We then take a bit of a rest with the inspirational "Number One", the opening chords of which still cause my heart to soar and me to crank up the volume. Even my mother liked this song (she also liked "Mama I'm Coming Home by Ozzy Osbourne, so she has reasonable taste, but only for ballads). The motto is a good one, if a little in your face:
"Now it's time for happiness, stay hard and trust your fate. Don't forget you're something else, you'll never be too late."A good positive impression to make on the negatively-inclined, hopeless teenager that I once was.
"Heavy Metal Hamsters" is just plain silly. I find it highly amusing, but I'm not sure all of the band agree. It was written by Weikath, and is related to their dealings with Noise records, intended as a B side and not supposed to make the final cut on this CD. Oops. I kinda like it, but some of the fans treated it with outrage, as it was a little too quirky and fluffy (literally, I mean rodents?) for the hard-arsed metal fan.
As you will have realised by now, I am not a hard-arsed metal fan, and like a little quirk in my music.
"Goin' Home" is a good solid song, with roaring guitars, strong riffs and golden vocals. It's about being on the road, touring (with the band), and finally being able to go home. I suspect a lot of people consider the rock n' roll lifestyle to be amazing, but from all reports that I gather, it's damned hard work. It's a business, and it's exhausting, and you've got to keep those vocal chords polished, and your guitar fingers flexed and then, finally, you might get to go home.
"Someone's Crying" is another heavier number, getting off to a rather loud start with pounding drums and racing guitars.
I love "Mankind" with its bold beginning. Helloween have always been fond of epic songs, and this would be this albums equivalent, unlike earlier (and later) albums however, this one is a more real-world lyrically than the fantastical bombastic-ness of the majestic "Keeper of the Seven Keys" - which is one of my all time favourite Helloween songs. The chorus is symphonic and glorious.
"I'm Doin' Fine, Crazy Man," with its random, nonsensical lyrics is fun to sing along with, but not a great song by Helloween standards. It makes no real sense and seems to lack something.
The following song, "The Chance", despite being the only song on this album that the band actually seems to likes and still performs, is pretty standard fare. The chorus is catchy enough, the guitars energetic, but it doesn't seem to quite inspire much in me.
I much prefer the much loathed ballad "Your Turn", in which Kiske's voice totally dominates with its energy and vibrancy, with a hint of longing. Sure, he makes mention of Mickey Mouse. Sure, that's not very metal. Who f**king cares? It's a beautiful song and it deserves better credit.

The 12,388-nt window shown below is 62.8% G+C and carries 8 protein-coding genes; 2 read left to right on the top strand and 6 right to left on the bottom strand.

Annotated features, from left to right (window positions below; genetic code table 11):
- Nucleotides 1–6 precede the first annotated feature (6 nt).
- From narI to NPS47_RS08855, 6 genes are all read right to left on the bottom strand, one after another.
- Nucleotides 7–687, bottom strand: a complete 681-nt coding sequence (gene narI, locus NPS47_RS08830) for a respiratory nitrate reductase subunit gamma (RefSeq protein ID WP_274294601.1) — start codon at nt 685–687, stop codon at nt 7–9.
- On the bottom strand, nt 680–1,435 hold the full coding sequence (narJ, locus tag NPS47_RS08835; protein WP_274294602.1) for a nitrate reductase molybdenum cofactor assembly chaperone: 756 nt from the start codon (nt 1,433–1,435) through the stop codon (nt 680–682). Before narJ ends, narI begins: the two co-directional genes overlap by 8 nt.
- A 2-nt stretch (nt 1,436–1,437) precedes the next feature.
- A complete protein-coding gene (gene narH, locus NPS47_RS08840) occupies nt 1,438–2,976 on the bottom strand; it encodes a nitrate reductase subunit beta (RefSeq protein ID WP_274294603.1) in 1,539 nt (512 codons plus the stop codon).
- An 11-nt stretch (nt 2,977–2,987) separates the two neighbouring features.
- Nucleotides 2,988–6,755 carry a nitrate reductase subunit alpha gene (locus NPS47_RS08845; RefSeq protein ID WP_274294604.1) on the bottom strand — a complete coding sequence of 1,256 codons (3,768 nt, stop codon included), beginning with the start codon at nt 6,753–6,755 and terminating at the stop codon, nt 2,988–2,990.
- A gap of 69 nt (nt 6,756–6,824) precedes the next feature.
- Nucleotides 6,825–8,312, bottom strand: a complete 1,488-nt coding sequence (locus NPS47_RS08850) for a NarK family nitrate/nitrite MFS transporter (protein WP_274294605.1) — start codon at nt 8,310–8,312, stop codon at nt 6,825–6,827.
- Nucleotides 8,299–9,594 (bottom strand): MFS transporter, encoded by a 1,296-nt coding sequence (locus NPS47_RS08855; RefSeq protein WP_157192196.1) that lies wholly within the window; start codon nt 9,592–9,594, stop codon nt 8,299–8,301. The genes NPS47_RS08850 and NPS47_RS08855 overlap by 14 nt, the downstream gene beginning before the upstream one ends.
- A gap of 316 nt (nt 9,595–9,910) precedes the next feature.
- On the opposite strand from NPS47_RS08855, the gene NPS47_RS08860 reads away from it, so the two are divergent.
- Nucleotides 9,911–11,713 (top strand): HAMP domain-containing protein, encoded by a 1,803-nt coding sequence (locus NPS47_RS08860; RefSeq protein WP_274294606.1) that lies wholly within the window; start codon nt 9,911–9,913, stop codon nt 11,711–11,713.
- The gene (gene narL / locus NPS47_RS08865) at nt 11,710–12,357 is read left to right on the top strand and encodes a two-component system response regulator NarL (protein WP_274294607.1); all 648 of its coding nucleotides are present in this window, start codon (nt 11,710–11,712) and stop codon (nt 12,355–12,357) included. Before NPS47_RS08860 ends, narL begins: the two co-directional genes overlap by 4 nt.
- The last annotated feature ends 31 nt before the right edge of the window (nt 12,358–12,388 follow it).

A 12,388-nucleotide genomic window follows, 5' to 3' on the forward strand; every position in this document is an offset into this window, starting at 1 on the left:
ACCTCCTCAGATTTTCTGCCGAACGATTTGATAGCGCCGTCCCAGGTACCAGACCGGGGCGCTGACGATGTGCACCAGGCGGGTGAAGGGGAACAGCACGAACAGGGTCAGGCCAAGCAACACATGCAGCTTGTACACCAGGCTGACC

I think this is where I differ from the majority of Helloween's rabid fans - the let's-pretend-it-doesn't-exist follow-up CD to this one, "Chameleon" is one of my favourites. And the only one of their most recent (as in, this century) albums I actually like is the rather criticised "Unarmed" which in my opinion was pure GENIUS.
People say this album is not that great, that the creative genius left with Kai Hansen, but having listened to this album and Gamma Ray's first back-to-back, I would have to say - this one strikes me as being the closer to speed metal. Not that I really consider Helloween even marginly close to the raucous controlled chaos of speed metal. Also, they don't sound very power metal anymore - not when you consider now the multi-layered orchaestras and symphonies that make up modern day power metal. The evolution of metal makes for an interesting study indeed.
I would say that the only flaw with this album - aside from its quirkiness that turns the true-blue metallers away, is that it lacks the vibrancy and energy of the "Keeper" albums. It feels more polished, and possibly a wee bit sterile. It just lacks the dynamite - and I think that is partly because it came in after some massive upheaval amongst the band - the Noise legal issues, the inability to release a CD in the USA for two years, personality clashes between Kiske and Weiki (the follow-up "Chameleon" very much feels like a Kiske drive album) and essentially they've switched the innocent playfulness of the "Keeper" days for a more mature, more commercial endeavour. An endeavour, which possibly for the best, failed to make them big in the mainstream. So saying, it's still HEAVY and catchy and, well, I love it and I'm going to give it a jolly solid 9/10.
* Better than the bollocks they've come up with recently, in absence of both Kiske and Hansen.